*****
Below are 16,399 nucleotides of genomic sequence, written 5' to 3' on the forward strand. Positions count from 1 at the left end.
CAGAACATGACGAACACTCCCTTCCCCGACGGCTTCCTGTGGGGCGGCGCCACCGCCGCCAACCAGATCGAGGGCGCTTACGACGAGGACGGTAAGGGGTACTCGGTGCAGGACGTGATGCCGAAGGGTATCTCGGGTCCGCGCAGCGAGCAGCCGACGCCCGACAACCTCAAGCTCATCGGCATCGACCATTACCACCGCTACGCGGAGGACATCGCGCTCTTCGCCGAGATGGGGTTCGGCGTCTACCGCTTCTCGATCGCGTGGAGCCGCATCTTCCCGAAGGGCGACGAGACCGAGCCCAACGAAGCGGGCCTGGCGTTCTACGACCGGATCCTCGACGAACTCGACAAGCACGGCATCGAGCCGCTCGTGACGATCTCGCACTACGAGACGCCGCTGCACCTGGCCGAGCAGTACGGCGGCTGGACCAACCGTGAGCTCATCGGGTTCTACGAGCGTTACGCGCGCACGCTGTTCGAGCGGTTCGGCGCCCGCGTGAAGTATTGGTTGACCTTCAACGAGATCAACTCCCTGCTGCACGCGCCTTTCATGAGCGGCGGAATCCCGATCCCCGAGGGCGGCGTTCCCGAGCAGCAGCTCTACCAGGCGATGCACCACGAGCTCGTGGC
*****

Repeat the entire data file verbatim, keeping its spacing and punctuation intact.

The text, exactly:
Below are 16,399 nucleotides of genomic sequence, written 5' to 3' on the forward strand. Positions count from 1 at the left end.
CAGAACATGACGAACACTCCCTTCCCCGACGGCTTCCTGTGGGGCGGCGCCACCGCCGCCAACCAGATCGAGGGCGCTTACGACGAGGACGGTAAGGGGTACTCGGTGCAGGACGTGATGCCGAAGGGTATCTCGGGTCCGCGCAGCGAGCAGCCGACGCCCGACAACCTCAAGCTCATCGGCATCGACCATTACCACCGCTACGCGGAGGACATCGCGCTCTTCGCCGAGATGGGGTTCGGCGTCTACCGCTTCTCGATCGCGTGGAGCCGCATCTTCCCGAAGGGCGACGAGACCGAGCCCAACGAAGCGGGCCTGGCGTTCTACGACCGGATCCTCGACGAACTCGACAAGCACGGCATCGAGCCGCTCGTGACGATCTCGCACTACGAGACGCCGCTGCACCTGGCCGAGCAGTACGGCGGCTGGACCAACCGTGAGCTCATCGGGTTCTACGAGCGTTACGCGCGCACGCTGTTCGAGCGGTTCGGCGCCCGCGTGAAGTATTGGTTGACCTTCAACGAGATCAACTCCCTGCTGCACGCGCCTTTCATGAGCGGCGGAATCCCGATCCCCGAGGGCGGCGTTCCCGAGCAGCAGCTCTACCAGGCGATGCACCACGAGCTCGTGGC